Bitcoin money laundering operator pleads guilty to feds

Bitcoin money laundering operator pleads guilty to feds

A Californian man has entered a guilty plea to federal authorities for operating a Bitcoin money-laundering operation.

Kais Mohammad, age 36, operated a rather extensive enterprise that encompassed Bitcoin ATMs and personal trading services to clients he knew were using cryptocurrency to launder illicit gains.


Illegal Bitcoin operation

Mohammad pleaded guilty to money laundering, operating an unlicensed money transmitting service, and failing to have in place an effective anti-money laundering program that is required by law.

Hailing from Yorba Linda, Mohammad’s operation, called HeroCoin, was spread across Orange, Los Angeles, Riverside, and San Bernardino counties in California.

As part of his operation, Mohammad would physically meet with clients and exchange Bitcoin for cash. He would charge up to a 25% commission for such transactions. Authorities state he never inquired about the source of his clients’ funds, although he allegedly knew many times that such money was the result of criminal activities.

He also installed 17 Bitcoin ATMs in malls, convenience stores, and gas stations in the four counties he operated in. Users could buy BTC or sell BTC for hard cash at the ATMs.

Bitcoin money laundering operator pleads guilty to feds



Laundry list of illegal activities

Needless to say, Mohammad broke quite a few laws in running his BTC empire. He failed to register HeroCoin with the Treasury Department’s Financial Crimes Enforcement Network. He never gave notice to federal authorities for transactions bigger than US$10,000 [AUS$14,000] or transactions over US$2,000 [AUS$2,800] for clients he suspected were criminals.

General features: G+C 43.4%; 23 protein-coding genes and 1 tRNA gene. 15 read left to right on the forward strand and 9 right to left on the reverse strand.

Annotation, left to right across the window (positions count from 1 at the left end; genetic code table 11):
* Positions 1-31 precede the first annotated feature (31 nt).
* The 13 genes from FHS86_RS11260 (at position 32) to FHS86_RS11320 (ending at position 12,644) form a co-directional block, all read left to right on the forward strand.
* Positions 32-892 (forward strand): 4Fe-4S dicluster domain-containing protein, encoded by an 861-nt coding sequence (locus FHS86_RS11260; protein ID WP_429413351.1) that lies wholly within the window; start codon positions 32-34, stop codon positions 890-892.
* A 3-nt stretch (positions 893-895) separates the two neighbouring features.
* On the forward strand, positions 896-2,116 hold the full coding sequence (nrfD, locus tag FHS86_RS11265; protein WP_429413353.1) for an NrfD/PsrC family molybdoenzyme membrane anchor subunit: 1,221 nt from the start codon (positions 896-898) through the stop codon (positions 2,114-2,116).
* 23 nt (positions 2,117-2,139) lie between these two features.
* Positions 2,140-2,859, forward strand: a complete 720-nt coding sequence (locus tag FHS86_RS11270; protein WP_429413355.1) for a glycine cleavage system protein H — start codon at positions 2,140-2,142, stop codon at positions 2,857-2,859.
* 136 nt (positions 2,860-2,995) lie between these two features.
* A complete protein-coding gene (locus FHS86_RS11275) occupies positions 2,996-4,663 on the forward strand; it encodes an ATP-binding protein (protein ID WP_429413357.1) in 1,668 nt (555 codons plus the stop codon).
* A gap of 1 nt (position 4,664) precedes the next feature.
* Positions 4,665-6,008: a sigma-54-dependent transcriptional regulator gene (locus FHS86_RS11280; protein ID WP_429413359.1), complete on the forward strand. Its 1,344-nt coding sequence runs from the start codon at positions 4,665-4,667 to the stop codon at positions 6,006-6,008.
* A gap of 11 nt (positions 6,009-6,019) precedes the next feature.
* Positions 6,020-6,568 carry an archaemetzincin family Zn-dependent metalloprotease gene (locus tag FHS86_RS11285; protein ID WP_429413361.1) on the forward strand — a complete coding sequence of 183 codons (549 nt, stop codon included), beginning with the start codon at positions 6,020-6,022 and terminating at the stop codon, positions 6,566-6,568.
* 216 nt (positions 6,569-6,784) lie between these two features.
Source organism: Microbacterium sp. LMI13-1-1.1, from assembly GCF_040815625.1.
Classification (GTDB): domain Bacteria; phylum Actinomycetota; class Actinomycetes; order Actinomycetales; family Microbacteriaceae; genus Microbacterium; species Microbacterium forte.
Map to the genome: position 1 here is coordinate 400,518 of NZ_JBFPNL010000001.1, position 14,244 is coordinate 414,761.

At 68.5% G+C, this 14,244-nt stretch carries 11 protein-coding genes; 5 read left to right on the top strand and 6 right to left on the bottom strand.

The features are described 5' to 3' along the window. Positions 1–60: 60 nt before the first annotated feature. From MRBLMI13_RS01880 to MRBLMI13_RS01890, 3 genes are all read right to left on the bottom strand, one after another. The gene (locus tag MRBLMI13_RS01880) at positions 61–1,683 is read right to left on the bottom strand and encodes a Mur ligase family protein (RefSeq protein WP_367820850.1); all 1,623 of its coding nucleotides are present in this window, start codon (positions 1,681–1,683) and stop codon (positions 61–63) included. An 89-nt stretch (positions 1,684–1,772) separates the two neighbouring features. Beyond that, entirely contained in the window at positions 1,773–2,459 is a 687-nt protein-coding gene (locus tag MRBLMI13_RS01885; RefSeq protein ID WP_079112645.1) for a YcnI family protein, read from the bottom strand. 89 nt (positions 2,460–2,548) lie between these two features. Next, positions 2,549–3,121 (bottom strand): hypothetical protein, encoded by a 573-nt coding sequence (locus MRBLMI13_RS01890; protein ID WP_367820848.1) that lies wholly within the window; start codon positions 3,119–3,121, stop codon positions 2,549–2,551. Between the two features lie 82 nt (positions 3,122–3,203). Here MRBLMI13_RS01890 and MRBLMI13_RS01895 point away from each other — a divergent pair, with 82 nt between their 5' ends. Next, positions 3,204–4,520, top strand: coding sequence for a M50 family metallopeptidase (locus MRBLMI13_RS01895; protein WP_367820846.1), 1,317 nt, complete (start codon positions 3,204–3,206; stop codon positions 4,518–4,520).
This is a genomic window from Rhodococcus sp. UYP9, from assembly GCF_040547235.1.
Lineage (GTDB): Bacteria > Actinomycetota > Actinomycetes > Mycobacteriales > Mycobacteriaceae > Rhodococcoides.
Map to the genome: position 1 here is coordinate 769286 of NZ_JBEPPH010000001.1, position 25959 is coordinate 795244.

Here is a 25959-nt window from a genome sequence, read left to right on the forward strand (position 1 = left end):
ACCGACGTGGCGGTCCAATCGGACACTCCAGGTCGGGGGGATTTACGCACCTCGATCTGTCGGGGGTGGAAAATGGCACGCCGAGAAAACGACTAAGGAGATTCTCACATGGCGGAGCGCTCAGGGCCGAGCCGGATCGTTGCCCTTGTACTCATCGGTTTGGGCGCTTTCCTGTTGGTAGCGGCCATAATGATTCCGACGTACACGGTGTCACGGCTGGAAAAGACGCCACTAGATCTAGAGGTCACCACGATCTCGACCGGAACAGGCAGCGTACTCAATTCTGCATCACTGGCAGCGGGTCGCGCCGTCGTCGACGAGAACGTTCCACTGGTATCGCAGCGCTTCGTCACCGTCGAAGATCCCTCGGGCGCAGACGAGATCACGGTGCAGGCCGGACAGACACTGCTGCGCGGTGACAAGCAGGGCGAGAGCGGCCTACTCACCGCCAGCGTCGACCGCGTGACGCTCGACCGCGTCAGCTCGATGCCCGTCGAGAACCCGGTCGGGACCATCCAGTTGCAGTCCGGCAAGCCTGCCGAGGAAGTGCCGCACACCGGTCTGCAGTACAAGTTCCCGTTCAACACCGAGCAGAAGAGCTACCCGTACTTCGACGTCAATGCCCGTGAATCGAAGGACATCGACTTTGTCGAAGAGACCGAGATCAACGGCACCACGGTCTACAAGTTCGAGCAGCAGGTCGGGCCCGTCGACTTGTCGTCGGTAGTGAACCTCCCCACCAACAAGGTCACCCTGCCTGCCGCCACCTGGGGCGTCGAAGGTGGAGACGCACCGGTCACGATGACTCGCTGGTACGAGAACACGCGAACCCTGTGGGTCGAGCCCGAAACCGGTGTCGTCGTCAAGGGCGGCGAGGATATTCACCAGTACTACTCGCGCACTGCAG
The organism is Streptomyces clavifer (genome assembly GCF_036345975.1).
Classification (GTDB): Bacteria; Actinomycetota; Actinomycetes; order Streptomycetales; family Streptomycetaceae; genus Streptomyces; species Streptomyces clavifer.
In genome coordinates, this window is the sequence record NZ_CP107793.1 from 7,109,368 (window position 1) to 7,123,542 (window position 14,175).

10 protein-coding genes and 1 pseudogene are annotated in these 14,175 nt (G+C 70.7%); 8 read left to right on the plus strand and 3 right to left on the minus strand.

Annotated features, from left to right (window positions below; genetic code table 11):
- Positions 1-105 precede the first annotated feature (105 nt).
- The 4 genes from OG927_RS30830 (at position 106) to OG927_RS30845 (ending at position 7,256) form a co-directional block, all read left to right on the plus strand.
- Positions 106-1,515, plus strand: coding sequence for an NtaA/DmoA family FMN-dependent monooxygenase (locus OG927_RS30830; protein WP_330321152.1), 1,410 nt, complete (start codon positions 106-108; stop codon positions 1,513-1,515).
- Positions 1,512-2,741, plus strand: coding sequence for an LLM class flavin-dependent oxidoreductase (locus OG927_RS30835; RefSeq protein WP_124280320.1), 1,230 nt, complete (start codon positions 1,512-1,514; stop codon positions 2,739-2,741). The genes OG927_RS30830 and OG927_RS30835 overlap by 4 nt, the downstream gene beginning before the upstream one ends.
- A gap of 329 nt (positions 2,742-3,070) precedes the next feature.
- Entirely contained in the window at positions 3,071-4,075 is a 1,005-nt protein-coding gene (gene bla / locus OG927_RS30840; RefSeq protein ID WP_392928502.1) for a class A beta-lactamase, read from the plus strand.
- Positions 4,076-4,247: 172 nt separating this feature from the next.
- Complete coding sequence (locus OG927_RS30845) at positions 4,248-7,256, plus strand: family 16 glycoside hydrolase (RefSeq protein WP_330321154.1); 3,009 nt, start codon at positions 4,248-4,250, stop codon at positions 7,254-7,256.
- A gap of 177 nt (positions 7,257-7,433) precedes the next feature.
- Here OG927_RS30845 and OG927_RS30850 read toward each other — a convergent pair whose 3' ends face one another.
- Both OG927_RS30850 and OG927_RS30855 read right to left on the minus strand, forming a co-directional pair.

He never developed an anti-money laundering program. Another issue was that he never put an identity verification program in place at his ATMs for clients making multiple transactions up to US$3,000 [AUS$4,200]. Finally, he never took steps to verify any identification that was provided by someone using his Bitcoin ATMs.

The business was apparently brisk for HeroCoin. Mohammad confessed to federal authorities that he exchanged between US$15 million [AUS$21 million] to US$25 million [AUS$35 million] at his cryptocurrency ATMs and personal meetings.

The plea deal that Mohammad negotiated results in him giving up the ATMs, money, and cryptocurrency that were part of his HeroCoin operation. His sentencing hearing has not been scheduled, but he does face up to 30 years in federal prison.

Images courtesy of Gerd Altmann/Pixabay, Alexandros/Pexels

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